February 18, 2022
Wispy threads of centuries-old family history may be tenuous — and upsetting in how they diminish living people to chattel. But they are part of a growing fabric of knowledge about the lives of enslaved people otherwise lost to history.
“On the 27th day of November 1799 was born a female Black Child named Persilla of the Body of a Negro Woman my slave.”
“Samuel Underhill, Oyster Bay: Purchased Jinny in a slave market off of a slave ship in New York.”
“RUN-AWAY … a Negro Man named Primus, about 20 Years of Age, somewhat smaller than middle Size, a likely well looking Fellow, speaks very good English and low Dutch, plays on the Violin, can read and write … £3 reward.”
The accounts come from the Northeast Slavery Records Index, an online repository of information created at the John Jay College of Criminal Justice by two AFT faculty members. They are remarkable because such records are normally scattered across countless catalogues, lists and jurisdictions, inaccessible to all but the most devoted researchers. This database of 64,000 records and growing brings them all together, and it is free, open to the public and easy to use.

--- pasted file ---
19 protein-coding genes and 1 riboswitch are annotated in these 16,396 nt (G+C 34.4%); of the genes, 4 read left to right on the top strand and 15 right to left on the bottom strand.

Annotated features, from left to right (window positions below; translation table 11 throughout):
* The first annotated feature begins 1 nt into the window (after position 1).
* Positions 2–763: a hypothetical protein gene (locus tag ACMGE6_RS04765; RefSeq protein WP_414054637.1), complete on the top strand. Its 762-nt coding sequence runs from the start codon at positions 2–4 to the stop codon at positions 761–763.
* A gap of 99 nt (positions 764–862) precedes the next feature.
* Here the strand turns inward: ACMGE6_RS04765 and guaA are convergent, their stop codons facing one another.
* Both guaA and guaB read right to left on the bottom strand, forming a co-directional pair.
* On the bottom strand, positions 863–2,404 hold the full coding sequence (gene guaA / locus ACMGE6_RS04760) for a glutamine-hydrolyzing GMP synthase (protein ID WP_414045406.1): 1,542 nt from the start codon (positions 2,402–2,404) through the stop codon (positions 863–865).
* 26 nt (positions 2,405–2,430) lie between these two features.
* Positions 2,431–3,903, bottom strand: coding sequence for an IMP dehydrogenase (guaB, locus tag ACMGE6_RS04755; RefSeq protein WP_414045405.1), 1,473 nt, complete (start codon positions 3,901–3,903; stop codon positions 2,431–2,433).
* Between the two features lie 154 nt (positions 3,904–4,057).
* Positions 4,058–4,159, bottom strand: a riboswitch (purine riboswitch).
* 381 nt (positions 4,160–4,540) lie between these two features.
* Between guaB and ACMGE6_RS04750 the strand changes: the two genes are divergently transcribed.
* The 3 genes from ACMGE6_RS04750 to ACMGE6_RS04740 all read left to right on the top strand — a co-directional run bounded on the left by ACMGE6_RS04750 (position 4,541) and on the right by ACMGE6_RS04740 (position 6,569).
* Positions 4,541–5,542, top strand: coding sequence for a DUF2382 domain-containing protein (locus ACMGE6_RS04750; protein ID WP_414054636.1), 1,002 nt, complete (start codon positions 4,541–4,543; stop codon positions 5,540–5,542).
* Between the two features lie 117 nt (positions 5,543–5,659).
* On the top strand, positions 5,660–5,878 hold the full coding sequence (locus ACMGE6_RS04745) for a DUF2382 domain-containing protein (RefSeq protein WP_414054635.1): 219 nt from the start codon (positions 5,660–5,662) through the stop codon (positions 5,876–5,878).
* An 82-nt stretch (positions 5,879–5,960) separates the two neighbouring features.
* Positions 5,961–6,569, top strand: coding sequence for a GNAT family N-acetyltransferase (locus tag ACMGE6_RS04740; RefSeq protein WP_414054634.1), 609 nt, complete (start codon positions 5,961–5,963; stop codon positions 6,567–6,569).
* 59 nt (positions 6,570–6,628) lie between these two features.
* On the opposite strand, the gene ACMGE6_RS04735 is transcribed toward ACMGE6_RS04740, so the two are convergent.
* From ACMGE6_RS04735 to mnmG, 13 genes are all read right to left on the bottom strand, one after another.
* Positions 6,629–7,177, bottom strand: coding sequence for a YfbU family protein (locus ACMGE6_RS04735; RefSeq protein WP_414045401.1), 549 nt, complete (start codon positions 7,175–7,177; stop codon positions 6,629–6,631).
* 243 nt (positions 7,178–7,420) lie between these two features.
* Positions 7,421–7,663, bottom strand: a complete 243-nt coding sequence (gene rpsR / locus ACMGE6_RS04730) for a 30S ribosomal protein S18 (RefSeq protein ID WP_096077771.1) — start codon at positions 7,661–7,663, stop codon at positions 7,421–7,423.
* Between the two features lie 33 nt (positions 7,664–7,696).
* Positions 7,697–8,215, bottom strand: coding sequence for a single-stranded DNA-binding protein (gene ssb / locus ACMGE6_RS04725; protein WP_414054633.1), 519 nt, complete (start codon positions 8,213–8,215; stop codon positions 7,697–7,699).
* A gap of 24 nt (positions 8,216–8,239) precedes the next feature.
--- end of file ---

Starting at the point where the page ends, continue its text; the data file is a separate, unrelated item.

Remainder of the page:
Persilla. Jinny. Primus.
The names themselves are significant. So many have vanished through time, leaving only the number of enslaved people transferred in a will or a bill of sale. But here are even more details: One might imagine this “well-looking” Primus, clever enough to learn to read at a time it was forbidden to enslaved people and bold enough to risk trying to escape.
“For some people, we have complete histories,” says Judy-Lynne Peters, a professor of public management at John Jay, a member of the Professional Staff Congress faculty union there and the co-director of the Northeast Slavery Records Index, or NESRI. Uncovering family members who have been enslaved, bought and sold like inanimate objects can be painful, she says, but the investigations are worth it. “I feel like we’re giving people identities back.”
Along with bills of sale and advertisements for runaways are wills transferring property, including enslaved people; cemetery records; accounts of slave ship “cargo”; and census records. There are documents of emancipation and accounts of the underground railroad, too. We know that behind these documents are separated families, desperate risks, unnecessary deaths and, in some cases, freedom.
The seed for NESRI was planted in Mamaroneck, N.Y., where Warren “Ned” Benton, a professor of public management at John Jay, member of the PSC and co-director of NESRI, was writing about his community’s history for the local newspaper. When he started looking for material on the Revolutionary War, “suddenly I encountered stuff about slavery,” he says. “That just really surprised me.”